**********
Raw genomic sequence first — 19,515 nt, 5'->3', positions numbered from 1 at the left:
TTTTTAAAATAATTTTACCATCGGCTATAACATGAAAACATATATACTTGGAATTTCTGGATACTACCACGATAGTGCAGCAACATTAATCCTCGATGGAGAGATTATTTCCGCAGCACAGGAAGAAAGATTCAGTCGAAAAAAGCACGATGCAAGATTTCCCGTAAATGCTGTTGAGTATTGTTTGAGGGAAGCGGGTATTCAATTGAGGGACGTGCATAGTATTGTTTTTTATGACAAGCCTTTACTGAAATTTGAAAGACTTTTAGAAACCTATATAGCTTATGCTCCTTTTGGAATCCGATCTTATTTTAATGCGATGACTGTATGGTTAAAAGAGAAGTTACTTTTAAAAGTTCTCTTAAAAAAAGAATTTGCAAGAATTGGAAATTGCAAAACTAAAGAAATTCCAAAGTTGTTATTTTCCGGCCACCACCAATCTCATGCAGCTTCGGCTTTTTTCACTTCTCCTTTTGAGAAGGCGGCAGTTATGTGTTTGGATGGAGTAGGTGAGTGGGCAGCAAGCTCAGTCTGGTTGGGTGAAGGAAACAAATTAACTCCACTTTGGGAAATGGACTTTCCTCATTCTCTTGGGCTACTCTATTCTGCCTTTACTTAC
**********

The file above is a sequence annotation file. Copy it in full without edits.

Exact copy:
Raw genomic sequence first — 19,515 nt, 5'->3', positions numbered from 1 at the left:
TTTTTAAAATAATTTTACCATCGGCTATAACATGAAAACATATATACTTGGAATTTCTGGATACTACCACGATAGTGCAGCAACATTAATCCTCGATGGAGAGATTATTTCCGCAGCACAGGAAGAAAGATTCAGTCGAAAAAAGCACGATGCAAGATTTCCCGTAAATGCTGTTGAGTATTGTTTGAGGGAAGCGGGTATTCAATTGAGGGACGTGCATAGTATTGTTTTTTATGACAAGCCTTTACTGAAATTTGAAAGACTTTTAGAAACCTATATAGCTTATGCTCCTTTTGGAATCCGATCTTATTTTAATGCGATGACTGTATGGTTAAAAGAGAAGTTACTTTTAAAAGTTCTCTTAAAAAAAGAATTTGCAAGAATTGGAAATTGCAAAACTAAAGAAATTCCAAAGTTGTTATTTTCCGGCCACCACCAATCTCATGCAGCTTCGGCTTTTTTCACTTCTCCTTTTGAGAAGGCGGCAGTTATGTGTTTGGATGGAGTAGGTGAGTGGGCAGCAAGCTCAGTCTGGTTGGGTGAAGGAAACAAATTAACTCCACTTTGGGAAATGGACTTTCCTCATTCTCTTGGGCTACTCTATTCTGCCTTTACTTAC